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By JTG | Nov 26, 2018, 04:38 PM
I fly for work business class but I regularly get economy when I am with my family. My son is 4 years old and does not take up much of a seat. It seems a waste using extra points when I have an artificially enlarged seat. Being Qantas platinum and Singapore PPS Solitaire I almost always get lounge access when flying in economy. I will save my points for when he is bigger.
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By rufusfly | Nov 26, 2018, 05:52 PM
Retirees will have often flown business while they were working, and could afford it. Once they retire, it comes down to dollars. They can often get two overseas trips economy for the price of one trip business.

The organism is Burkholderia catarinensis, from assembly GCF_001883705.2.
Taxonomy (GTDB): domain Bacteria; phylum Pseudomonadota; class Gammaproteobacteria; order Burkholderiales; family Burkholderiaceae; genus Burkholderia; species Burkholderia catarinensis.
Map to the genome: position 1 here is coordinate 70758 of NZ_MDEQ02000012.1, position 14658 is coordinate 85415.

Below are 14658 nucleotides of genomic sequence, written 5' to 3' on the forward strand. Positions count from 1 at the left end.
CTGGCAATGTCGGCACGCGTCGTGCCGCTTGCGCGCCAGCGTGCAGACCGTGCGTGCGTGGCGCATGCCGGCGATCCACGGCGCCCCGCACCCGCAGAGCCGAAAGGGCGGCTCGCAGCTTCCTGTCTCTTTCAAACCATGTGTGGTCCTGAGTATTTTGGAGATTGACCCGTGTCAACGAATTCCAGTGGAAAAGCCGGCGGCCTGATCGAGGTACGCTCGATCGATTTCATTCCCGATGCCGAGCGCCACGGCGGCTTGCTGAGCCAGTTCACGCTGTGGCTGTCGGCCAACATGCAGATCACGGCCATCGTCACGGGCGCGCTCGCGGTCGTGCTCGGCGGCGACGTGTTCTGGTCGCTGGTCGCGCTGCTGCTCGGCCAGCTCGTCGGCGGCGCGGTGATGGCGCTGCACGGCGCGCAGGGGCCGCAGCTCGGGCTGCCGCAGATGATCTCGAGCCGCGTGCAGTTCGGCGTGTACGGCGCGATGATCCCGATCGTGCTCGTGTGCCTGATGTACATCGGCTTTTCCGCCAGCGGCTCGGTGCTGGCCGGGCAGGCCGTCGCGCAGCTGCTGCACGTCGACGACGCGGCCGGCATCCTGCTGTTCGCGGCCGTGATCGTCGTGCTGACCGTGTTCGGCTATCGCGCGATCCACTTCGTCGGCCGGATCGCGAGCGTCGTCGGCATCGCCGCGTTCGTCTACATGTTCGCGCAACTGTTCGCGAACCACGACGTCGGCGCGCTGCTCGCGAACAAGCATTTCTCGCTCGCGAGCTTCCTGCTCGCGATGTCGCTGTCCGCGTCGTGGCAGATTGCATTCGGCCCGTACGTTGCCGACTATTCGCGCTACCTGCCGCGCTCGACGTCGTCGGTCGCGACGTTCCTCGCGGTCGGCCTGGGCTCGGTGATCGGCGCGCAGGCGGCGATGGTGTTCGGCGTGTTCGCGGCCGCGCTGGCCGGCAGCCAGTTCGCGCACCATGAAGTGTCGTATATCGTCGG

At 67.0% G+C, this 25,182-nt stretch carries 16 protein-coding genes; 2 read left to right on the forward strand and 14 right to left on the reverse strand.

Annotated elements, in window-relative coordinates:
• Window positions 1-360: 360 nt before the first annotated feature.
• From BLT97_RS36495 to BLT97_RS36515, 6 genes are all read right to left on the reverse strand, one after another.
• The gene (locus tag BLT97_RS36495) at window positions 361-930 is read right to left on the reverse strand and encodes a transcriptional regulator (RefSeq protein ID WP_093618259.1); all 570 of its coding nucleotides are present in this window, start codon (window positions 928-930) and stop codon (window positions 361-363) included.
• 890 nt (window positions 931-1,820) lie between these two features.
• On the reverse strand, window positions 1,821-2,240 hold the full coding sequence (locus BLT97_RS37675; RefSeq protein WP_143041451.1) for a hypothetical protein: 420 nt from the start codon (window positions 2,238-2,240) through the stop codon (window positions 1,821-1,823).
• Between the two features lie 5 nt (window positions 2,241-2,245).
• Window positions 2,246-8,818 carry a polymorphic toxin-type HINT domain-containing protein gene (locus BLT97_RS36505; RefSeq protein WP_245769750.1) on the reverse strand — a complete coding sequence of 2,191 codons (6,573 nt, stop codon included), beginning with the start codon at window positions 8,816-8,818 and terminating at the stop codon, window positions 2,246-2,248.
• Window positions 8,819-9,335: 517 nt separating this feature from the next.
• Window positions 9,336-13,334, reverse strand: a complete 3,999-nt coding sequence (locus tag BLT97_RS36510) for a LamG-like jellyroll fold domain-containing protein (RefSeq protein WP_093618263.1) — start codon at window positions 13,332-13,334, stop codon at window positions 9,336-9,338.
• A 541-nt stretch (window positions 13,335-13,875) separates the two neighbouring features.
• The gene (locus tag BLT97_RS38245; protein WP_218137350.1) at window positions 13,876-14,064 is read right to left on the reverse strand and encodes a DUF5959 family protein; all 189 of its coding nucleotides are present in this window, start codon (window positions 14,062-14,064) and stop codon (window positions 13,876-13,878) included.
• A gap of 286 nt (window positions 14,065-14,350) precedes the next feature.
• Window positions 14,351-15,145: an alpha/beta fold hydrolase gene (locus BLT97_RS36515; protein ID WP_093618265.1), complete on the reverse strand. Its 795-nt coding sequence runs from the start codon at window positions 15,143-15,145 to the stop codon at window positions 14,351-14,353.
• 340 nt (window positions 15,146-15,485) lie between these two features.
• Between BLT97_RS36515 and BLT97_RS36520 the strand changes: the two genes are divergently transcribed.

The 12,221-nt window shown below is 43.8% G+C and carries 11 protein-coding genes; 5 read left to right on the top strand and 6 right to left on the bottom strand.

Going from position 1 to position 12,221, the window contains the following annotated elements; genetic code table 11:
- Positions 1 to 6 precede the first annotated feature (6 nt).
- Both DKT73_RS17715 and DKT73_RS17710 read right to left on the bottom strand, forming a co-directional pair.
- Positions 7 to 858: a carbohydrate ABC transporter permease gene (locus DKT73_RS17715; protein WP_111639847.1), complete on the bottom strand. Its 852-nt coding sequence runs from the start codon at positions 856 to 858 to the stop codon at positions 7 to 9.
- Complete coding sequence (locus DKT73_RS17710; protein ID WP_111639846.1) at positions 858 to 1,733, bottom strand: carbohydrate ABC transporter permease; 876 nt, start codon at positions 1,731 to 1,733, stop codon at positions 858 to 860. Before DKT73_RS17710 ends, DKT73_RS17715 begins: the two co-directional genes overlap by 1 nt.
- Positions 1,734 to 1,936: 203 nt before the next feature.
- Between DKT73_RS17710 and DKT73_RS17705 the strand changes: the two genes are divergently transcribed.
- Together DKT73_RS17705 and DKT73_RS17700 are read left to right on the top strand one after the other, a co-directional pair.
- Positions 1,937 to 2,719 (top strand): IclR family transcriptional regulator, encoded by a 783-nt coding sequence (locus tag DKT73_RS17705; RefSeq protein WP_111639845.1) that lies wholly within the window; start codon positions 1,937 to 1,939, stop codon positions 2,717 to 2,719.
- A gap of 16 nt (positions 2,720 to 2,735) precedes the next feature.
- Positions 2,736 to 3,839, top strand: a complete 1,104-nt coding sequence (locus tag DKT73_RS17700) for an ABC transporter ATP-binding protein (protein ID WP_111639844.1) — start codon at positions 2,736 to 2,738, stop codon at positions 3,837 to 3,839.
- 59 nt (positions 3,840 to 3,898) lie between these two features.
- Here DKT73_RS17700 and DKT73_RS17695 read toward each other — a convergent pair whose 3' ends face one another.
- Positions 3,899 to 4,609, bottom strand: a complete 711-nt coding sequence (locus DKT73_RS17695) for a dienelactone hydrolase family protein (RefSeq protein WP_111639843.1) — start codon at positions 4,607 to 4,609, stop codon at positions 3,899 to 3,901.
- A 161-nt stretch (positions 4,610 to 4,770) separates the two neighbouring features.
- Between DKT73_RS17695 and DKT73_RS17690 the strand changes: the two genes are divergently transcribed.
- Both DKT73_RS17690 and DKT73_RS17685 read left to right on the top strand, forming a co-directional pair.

Try three trips
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By Rufus1 | Nov 27, 2018, 12:47 AM
Ha. I mix it up between Y, J and F regularly. Just know what you're getting into and adjust your expectations accordingly. Recently I flew LH long haul in F, SQ long haul in J and Y, and then Tiger. All in the space of two weeks.

To be honest, I wasn't disappointed with any flight. They all met my expectations.
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By Ourmanin | Nov 27, 2018, 11:55 AM